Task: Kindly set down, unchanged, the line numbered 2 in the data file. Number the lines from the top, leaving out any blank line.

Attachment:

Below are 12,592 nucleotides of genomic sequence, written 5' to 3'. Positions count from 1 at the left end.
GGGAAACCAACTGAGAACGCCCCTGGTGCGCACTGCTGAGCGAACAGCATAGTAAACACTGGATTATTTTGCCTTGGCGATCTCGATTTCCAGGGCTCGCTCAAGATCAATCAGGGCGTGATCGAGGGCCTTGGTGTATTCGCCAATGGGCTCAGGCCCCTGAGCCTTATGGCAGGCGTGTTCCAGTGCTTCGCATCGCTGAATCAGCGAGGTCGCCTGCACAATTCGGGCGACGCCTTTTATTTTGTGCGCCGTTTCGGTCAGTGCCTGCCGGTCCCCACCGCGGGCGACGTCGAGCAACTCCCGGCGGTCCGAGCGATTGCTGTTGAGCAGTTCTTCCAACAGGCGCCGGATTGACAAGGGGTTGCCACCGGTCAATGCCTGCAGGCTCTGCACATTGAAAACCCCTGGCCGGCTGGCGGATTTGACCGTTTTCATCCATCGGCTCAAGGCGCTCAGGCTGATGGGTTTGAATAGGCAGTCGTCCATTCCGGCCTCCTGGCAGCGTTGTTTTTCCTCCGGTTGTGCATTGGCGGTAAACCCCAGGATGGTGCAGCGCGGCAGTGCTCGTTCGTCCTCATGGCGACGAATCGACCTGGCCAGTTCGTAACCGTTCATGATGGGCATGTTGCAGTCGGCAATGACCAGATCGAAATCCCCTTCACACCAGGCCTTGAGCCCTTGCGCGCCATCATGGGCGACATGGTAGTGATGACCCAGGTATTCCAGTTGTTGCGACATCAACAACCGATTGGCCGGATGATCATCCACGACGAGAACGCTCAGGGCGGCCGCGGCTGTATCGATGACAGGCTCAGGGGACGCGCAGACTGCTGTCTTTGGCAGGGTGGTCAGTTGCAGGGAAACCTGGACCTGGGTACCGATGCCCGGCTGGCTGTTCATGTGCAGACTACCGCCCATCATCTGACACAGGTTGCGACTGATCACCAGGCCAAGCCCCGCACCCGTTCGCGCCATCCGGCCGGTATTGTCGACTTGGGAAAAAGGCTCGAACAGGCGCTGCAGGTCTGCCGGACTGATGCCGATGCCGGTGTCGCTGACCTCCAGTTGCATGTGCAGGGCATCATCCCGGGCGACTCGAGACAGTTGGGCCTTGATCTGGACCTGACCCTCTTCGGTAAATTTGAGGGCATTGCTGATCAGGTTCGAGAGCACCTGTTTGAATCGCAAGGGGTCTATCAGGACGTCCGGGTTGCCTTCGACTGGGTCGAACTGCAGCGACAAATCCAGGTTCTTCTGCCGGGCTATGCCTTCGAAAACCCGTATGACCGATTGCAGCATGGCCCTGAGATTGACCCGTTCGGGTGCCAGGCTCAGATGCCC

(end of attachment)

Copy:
GGGAAACCAACTGAGAACGCCCCTGGTGCGCACTGCTGAGCGAACAGCATAGTAAACACTGGATTATTTTGCCTTGGCGATCTCGATTTCCAGGGCTCGCTCAAGATCAATCAGGGCGTGATCGAGGGCCTTGGTGTATTCGCCAATGGGCTCAGGCCCCTGAGCCTTATGGCAGGCGTGTTCCAGTGCTTCGCATCGCTGAATCAGCGAGGTCGCCTGCACAATTCGGGCGACGCCTTTTATTTTGTGCGCCGTTTCGGTCAGTGCCTGCCGGTCCCCACCGCGGGCGACGTCGAGCAACTCCCGGCGGTCCGAGCGATTGCTGTTGAGCAGTTCTTCCAACAGGCGCCGGATTGACAAGGGGTTGCCACCGGTCAATGCCTGCAGGCTCTGCACATTGAAAACCCCTGGCCGGCTGGCGGATTTGACCGTTTTCATCCATCGGCTCAAGGCGCTCAGGCTGATGGGTTTGAATAGGCAGTCGTCCATTCCGGCCTCCTGGCAGCGTTGTTTTTCCTCCGGTTGTGCATTGGCGGTAAACCCCAGGATGGTGCAGCGCGGCAGTGCTCGTTCGTCCTCATGGCGACGAATCGACCTGGCCAGTTCGTAACCGTTCATGATGGGCATGTTGCAGTCGGCAATGACCAGATCGAAATCCCCTTCACACCAGGCCTTGAGCCCTTGCGCGCCATCATGGGCGACATGGTAGTGATGACCCAGGTATTCCAGTTGTTGCGACATCAACAACCGATTGGCCGGATGATCATCCACGACGAGAACGCTCAGGGCGGCCGCGGCTGTATCGATGACAGGCTCAGGGGACGCGCAGACTGCTGTCTTTGGCAGGGTGGTCAGTTGCAGGGAAACCTGGACCTGGGTACCGATGCCCGGCTGGCTGTTCATGTGCAGACTACCGCCCATCATCTGACACAGGTTGCGACTGATCACCAGGCCAAGCCCCGCACCCGTTCGCGCCATCCGGCCGGTATTGTCGACTTGGGAAAAAGGCTCGAACAGGCGCTGCAGGTCTGCCGGACTGATGCCGATGCCGGTGTCGCTGACCTCCAGTTGCATGTGCAGGGCATCATCCCGGGCGACTCGAGACAGTTGGGCCTTGATCTGGACCTGACCCTCTTCGGTAAATTTGAGGGCATTGCTGATCAGGTTCGAGAGCACCTGTTTGAATCGCAAGGGGTCTATCAGGACGTCCGGGTTGCCTTCGACTGGGTCGAACTGCAGCGACAAATCCAGGTTCTTCTGCCGGGCTATGCCTTCGAAAACCCGTATGACCGATTGCAGCATGGCCCTGAGATTGACCCGTTCGGGTGCCAGGCTCAGATGCCC